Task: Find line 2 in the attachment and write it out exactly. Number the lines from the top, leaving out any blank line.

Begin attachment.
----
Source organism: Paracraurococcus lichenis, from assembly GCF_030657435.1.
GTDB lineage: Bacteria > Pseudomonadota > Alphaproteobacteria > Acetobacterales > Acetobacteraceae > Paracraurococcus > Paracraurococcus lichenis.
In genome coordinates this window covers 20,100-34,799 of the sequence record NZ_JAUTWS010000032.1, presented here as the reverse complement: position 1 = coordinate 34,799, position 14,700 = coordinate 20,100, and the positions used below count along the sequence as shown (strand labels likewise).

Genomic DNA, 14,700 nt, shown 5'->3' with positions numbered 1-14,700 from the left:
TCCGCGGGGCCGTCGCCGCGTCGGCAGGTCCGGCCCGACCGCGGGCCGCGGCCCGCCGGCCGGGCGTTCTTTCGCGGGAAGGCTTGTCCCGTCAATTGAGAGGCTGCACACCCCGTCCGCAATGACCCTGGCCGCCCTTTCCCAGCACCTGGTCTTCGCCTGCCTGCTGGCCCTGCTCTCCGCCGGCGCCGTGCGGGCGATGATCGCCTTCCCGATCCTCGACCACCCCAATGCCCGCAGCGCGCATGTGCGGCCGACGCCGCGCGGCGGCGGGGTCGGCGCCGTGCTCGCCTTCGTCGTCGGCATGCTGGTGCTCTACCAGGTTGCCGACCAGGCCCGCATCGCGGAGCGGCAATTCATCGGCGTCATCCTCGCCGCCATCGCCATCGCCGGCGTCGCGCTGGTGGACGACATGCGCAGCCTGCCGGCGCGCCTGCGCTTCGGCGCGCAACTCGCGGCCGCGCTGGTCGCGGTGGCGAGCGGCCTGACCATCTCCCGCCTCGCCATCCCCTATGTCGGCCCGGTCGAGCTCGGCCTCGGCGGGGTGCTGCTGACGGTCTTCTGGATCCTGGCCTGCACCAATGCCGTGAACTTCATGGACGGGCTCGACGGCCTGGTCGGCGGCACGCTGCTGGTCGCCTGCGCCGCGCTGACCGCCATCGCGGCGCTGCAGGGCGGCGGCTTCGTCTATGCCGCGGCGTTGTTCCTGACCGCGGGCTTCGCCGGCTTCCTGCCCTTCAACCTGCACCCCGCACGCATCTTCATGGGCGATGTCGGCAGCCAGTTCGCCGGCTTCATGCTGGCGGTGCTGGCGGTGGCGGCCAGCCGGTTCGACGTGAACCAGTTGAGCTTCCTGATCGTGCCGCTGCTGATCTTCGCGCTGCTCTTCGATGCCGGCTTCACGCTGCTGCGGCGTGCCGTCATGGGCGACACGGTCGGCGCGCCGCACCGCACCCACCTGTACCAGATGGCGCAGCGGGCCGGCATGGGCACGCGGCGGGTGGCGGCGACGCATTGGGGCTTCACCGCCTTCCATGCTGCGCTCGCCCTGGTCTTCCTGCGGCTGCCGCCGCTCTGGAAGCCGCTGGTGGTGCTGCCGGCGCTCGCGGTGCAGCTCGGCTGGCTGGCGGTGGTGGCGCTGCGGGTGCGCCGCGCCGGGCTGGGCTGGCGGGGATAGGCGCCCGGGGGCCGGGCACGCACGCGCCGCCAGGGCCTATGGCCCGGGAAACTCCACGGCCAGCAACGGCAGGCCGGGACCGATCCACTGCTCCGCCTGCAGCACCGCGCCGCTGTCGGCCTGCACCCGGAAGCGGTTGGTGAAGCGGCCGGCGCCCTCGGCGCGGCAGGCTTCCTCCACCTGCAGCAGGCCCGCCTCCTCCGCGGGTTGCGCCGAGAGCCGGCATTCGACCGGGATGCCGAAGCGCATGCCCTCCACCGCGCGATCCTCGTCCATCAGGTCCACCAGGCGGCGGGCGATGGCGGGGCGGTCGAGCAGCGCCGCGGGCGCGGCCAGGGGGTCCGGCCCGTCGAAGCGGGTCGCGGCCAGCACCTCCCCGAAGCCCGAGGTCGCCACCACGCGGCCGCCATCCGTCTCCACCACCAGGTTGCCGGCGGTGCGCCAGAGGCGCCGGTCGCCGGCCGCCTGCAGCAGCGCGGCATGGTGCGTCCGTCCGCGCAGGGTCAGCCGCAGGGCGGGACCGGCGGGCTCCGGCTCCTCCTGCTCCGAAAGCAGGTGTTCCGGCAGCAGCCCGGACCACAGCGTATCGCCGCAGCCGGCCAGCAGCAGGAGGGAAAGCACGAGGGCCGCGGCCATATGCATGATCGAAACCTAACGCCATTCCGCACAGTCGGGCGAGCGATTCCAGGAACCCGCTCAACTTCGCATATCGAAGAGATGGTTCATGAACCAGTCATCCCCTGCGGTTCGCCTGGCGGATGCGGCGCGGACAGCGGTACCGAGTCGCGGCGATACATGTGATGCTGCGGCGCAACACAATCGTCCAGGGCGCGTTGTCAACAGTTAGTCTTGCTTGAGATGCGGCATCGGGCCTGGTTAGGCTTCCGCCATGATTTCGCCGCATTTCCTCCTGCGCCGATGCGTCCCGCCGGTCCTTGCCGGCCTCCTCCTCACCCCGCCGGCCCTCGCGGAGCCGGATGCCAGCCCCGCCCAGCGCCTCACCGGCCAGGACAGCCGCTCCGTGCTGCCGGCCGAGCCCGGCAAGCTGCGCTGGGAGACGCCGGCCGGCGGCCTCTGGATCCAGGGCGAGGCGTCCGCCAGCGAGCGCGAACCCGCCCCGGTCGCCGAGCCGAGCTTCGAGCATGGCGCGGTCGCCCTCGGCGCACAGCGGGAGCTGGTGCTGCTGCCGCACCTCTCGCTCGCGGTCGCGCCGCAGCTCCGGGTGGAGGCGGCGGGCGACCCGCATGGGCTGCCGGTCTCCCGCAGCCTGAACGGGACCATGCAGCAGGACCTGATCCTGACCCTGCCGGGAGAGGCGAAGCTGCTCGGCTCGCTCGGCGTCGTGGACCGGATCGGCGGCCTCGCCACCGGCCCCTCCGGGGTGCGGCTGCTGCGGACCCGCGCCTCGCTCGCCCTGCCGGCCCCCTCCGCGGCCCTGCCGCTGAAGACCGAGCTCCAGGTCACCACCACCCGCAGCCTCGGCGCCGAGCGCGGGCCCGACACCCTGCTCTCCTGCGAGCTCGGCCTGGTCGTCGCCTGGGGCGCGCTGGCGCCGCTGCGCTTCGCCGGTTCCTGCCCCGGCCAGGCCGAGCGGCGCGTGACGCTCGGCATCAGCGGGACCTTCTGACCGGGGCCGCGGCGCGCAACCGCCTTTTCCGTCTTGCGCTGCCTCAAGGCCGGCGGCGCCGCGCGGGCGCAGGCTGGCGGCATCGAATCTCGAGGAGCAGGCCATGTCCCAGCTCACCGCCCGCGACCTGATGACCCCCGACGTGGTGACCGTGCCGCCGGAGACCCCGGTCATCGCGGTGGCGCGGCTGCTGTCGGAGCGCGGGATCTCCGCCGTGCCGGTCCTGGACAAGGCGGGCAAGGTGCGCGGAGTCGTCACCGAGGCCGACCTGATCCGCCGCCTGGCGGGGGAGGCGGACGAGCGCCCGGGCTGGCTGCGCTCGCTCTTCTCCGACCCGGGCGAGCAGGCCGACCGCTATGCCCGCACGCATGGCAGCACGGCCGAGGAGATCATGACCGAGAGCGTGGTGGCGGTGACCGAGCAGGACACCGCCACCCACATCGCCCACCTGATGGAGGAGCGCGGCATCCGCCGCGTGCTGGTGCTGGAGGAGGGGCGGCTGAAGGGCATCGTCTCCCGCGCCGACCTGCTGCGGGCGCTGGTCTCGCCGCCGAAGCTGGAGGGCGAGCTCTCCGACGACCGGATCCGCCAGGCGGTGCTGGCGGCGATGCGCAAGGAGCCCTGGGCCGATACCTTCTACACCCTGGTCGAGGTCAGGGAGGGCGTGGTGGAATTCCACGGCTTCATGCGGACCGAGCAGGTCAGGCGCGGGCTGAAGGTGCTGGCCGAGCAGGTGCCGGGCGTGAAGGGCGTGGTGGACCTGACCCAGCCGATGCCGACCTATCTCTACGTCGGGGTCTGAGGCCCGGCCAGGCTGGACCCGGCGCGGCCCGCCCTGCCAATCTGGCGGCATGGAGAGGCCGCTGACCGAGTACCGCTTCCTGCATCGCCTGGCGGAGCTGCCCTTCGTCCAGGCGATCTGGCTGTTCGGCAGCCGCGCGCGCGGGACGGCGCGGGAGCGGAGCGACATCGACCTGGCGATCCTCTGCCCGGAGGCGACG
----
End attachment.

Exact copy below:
GTDB lineage: Bacteria > Pseudomonadota > Alphaproteobacteria > Acetobacterales > Acetobacteraceae > Paracraurococcus > Paracraurococcus lichenis.